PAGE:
Let’s cut to the chase with the important bit first. What’s with the hair? How did Bacary Sagna come to choose such an unusual style – blond braids hanging down like a beaded curtain? Arsenal’s impressive new right-back explains with a smile.
“It goes back years, to when I was still playing up front as a boy. It was a bet with my dad, who said I could have my hair how I wanted it if I scored in the next game. I scored two so went out and had these braids put in. It’s been the same ever since.”
The same, that is, until the other week, when Sagna took out the false extensions to wash his real hair.
“It was the day before the Sunderland game,” he remembers. “Time was tight because we were due to meet at the hotel and I couldn’t get the braids back in. In the end, I left them out for the game and made a mess of it when I tried to put them back in. My mum did it properly when I returned home to France.”
Yes, you can always rely on mum – as you can, it seems, on Arsene Wenger when he plucks out a relative unknown to play for his side. The French manager rarely fails when it comes to earmarking the right sort, Sagna being the latest to thrive in London N5.
What makes this player slightly different, however, is the almost indecent haste with which he has apparently conquered the task, as if settling down in a new country and adjusting to the Premier League were nothing more taxing than buying a baguette.
Helping him along is a simple ethos.
“I’ve tried to give my absolute best in every game,” he says. “Working hard has brought results.”
There is nothing remotely flash in the way Sagna plays, nothing too complicated or intricate that could get in the way. A tough, resolute defender, he gets the basics right first before even contemplating something more elaborate. It’s an attitude and style that has blended perfectly so far with the more expansive qualities that have characterised his new club’s wonderful start to the season.
“Playing in a team like Arsenal obviously helps,” he confirms on the eve of tomorrow’s tasty trip to Liverpool. “The thing you do notice straight away is that it is quite physical. There’s lots of tough tackling in this league. My fighting spirit, though, is one of my main attributes.”
Known as a quiet, discreet, model professional back in France, Sagna showed his steely side when Arsenal came calling this summer. Having only just sold Younes Kaboul to Tottenham, Auxerre were understandably reluctant to let another star defender go. Yet Sagna was insistent.
“Yes, I was determined. It was time to make a move. I’d been there all my life and at 24 I wanted to develop at a club where I could make progress. The chance to join Arsenal doesn’t come along every day. I couldn’t miss out on joining one of the best clubs in Europe.”
Nothing can detract, however, from his time in Burgundy, where Guy Roux’s epic 44-year stewardship became the stuff of legend. Sagna will never forget Roux’s all-pervading influence.
“He was massively important for me, pushing me every day in training, demanding that I give it my best. In my personal life and in my football career he has helped a great deal. He just teaches you how to carry yourself, how to behave on and off the field.”
It was Roux, in fact, who played a big part in Sagna’s decision to play for France instead of Senegal, the birthplace of his parents.
The youngster was still playing for Auxerre’s reserves when his father sent off several letters to Bruno Metsu, the Senegal national manager, asking that his son be considered for the 2002 World Cup squad. A reply never came – something Senegal would come to regret when Sagna made his Ligue 1 debut three years later.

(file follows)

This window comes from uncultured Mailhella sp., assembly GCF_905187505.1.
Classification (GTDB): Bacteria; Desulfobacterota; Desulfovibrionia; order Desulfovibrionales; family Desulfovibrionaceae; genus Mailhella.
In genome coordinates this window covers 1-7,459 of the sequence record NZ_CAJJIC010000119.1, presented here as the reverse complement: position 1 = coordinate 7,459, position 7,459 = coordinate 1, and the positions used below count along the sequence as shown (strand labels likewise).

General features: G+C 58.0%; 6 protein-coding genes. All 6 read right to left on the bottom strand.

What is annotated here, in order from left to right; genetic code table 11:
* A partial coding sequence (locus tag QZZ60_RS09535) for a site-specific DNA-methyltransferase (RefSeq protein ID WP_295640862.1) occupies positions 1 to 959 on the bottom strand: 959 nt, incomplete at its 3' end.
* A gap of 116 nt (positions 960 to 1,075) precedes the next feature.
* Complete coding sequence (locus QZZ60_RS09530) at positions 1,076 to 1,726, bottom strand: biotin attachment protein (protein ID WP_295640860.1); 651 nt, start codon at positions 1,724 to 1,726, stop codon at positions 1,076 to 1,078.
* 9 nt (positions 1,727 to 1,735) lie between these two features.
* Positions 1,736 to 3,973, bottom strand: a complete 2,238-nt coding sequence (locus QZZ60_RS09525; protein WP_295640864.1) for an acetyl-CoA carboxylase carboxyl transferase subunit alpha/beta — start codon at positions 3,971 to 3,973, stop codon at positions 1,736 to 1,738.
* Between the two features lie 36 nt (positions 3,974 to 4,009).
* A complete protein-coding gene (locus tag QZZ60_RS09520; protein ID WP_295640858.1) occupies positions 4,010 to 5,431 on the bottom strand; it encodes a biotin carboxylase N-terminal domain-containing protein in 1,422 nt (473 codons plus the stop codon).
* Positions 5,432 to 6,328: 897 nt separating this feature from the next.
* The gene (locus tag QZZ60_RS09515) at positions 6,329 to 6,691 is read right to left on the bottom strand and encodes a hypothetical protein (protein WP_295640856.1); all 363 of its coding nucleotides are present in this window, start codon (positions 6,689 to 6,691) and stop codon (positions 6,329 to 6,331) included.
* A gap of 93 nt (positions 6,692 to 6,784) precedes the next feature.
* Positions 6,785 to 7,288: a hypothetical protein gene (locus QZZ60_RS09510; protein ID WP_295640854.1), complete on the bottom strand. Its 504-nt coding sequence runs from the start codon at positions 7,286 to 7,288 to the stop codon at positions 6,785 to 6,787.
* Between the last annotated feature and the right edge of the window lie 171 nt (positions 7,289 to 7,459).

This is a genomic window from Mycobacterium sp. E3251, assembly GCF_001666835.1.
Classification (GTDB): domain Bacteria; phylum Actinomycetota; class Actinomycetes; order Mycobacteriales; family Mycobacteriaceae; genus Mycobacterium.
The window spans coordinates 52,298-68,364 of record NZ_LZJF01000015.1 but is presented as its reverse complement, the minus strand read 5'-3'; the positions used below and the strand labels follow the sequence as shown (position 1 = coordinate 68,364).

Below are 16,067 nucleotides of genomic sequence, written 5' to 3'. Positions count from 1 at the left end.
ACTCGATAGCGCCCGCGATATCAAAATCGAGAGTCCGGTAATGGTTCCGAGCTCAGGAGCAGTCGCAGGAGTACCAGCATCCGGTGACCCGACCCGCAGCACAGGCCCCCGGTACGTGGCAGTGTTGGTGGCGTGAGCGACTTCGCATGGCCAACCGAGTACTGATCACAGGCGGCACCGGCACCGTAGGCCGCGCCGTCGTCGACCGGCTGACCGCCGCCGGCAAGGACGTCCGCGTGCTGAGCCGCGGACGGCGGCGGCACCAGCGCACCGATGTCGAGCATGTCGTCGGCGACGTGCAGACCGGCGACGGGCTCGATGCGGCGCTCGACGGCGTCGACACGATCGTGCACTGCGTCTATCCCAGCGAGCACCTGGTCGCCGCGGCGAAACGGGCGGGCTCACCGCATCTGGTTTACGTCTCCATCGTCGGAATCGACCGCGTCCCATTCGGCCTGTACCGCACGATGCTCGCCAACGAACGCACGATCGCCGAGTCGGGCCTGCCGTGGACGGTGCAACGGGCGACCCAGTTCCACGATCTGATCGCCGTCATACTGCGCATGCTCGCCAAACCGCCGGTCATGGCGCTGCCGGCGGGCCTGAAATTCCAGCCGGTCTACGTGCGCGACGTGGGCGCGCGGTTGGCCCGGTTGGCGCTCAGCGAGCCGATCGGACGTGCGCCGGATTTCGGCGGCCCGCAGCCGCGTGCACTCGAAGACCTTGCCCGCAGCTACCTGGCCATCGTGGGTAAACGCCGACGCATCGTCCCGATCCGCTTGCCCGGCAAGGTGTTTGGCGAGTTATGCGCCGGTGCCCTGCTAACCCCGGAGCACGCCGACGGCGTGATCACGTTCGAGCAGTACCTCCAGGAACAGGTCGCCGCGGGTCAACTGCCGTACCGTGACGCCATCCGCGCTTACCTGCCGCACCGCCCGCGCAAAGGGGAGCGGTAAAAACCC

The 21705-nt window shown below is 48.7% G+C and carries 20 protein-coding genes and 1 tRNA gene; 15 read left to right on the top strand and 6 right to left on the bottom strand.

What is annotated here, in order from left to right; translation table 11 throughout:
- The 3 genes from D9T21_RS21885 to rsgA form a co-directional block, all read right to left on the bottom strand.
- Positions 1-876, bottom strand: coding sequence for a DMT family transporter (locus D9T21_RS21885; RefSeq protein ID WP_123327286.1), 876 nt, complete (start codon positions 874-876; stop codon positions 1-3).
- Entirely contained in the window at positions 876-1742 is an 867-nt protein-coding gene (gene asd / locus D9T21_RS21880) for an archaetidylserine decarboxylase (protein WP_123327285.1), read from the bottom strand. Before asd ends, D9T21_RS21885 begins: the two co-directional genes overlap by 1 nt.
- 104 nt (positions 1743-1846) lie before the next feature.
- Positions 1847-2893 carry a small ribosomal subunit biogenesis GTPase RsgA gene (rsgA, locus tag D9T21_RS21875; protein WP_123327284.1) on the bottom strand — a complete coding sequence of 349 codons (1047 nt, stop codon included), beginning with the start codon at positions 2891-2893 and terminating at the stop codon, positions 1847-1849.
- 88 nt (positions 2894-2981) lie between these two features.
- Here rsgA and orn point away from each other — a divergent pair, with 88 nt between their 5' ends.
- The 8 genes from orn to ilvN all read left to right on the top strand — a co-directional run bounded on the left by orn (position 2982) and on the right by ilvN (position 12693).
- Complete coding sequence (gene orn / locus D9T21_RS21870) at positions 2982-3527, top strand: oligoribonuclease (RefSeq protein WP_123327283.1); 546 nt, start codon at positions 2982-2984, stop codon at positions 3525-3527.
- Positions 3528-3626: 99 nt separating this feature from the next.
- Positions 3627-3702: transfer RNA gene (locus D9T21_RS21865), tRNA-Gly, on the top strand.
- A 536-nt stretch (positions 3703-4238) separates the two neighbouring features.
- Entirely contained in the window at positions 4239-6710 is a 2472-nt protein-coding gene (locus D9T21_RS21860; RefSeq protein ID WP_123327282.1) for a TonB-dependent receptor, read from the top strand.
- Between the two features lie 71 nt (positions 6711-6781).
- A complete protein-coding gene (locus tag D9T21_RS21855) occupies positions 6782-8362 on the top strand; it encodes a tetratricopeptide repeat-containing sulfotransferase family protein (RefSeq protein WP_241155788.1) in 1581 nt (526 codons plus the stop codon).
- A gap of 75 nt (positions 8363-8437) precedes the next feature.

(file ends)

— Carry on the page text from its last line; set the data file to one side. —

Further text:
Suddenly, the phone starting ringing. The country of Sagna’s descent was desperate to recruit the talented defender.
Roux, however, had other ideas, as did Rene Girard, France’s under-21 coach. Between them, they phoned Sagna’s father practically every day, imploring him not to let Senegal get hold of Bacary, since both of them thought the prospect was good enough to represent Les Bleus.
And both, as it turned out, were absolutely right. With two caps to his name already, Sagna should push Willy Sagnol very hard over the next few years for France’s right-back slot. Thinking back to the decision, Sagna sighs with a shrug.
“Now I get criticised. When I go back to Senegal loads of kids always surround me and ask why I chose France. But I am a big lad now. I can take it. The advice I got at the time was good.”
It can’t be bad now, either. As a mentor, they don’t come much better than the skilful Wenger.
“The boss has regular chats with me, telling me how I’m doing and how I can improve. He was one of the main reasons I came here – that and the fact that Arsenal are a big club that like to play good football.”
So on to the next two games. Following tomorrow’s trip to Anfield, Manchester United visit the Emirates Stadium in the second part of a test that many see as crucial in examining Arsenal’s credentials as potential champions.
“A lot of people say that, but I don’t agree,” Sagna says. “We have to concentrate on ourselves. No matter who the opponents are, we’ve got to impose our own style of play. That’s the important thing.”
So exactly how far can the table-toppers go, fresh from their 7-0 thrashing of Slavia Prague?
“Why not win the league? Why not the Champions League? We are all young and believe in our hearts that we can do it. If you can’t believe these things when you are young, when can you? You just go for it without any fear.
“I read the newspapers at the start of the season. Everyone said we would struggle without Thierry Henry, that we wouldn’t be able to cope. Thierry was obviously a great player for this club but maybe the players here now feel a little more confident to try things, feel more liberated and relaxed.”
There speaks a man who is utterly comfortable in his new surroundings. After a handful of games, Arsenal feels like home.